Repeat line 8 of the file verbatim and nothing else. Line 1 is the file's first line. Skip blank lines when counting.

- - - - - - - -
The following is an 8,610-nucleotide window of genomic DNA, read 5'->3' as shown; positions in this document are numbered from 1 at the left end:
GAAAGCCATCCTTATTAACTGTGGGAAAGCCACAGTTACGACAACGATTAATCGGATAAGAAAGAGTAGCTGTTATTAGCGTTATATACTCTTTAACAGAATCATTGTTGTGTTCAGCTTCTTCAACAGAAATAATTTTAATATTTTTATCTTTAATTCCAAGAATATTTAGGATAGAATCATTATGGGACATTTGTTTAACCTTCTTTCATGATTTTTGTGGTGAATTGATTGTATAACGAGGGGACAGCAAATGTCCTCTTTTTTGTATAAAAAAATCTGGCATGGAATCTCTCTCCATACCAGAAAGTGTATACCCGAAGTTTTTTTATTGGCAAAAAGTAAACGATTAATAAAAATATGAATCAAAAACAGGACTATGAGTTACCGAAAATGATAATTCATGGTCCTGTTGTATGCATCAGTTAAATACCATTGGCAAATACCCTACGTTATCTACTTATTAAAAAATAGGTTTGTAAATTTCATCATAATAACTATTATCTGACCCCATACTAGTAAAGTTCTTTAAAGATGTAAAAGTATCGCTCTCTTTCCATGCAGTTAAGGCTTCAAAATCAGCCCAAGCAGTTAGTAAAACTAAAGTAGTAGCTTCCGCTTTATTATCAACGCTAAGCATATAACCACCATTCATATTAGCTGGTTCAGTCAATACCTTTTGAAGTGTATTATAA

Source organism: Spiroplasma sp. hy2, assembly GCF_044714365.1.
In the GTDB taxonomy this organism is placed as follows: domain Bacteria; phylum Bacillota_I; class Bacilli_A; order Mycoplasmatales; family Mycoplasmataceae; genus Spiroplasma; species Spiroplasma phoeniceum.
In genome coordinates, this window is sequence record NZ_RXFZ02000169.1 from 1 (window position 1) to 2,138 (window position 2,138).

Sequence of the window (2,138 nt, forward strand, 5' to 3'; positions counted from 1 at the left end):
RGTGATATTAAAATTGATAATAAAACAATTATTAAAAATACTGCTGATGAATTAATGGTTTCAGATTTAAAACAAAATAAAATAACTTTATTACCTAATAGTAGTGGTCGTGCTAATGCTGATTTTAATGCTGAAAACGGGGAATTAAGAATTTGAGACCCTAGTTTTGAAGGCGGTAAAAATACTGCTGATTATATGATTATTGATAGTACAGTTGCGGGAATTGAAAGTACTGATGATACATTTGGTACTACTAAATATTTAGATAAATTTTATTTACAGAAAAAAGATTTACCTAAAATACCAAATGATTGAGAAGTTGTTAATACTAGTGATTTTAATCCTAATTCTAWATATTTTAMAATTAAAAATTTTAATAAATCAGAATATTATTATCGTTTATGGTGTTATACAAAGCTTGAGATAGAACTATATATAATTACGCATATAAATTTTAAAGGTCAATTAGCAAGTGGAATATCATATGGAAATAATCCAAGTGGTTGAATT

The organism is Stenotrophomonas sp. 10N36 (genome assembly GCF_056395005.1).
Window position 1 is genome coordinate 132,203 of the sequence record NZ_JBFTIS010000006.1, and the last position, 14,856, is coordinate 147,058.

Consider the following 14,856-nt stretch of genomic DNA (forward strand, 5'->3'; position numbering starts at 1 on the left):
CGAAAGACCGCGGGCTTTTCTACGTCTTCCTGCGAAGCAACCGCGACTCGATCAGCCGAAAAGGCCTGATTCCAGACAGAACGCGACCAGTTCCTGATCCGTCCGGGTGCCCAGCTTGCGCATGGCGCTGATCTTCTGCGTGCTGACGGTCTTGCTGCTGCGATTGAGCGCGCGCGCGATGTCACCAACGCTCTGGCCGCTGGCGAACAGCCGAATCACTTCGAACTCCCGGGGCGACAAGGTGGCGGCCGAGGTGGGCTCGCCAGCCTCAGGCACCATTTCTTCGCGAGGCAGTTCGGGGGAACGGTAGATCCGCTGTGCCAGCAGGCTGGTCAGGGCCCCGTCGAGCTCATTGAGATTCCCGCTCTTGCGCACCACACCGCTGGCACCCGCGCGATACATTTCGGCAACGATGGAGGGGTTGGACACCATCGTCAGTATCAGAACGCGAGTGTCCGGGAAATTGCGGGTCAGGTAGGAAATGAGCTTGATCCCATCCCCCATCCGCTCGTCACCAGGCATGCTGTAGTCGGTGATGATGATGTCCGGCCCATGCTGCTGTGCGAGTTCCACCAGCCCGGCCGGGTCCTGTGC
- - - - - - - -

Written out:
The organism is Stenotrophomonas sp. 10N36 (genome assembly GCF_056395005.1).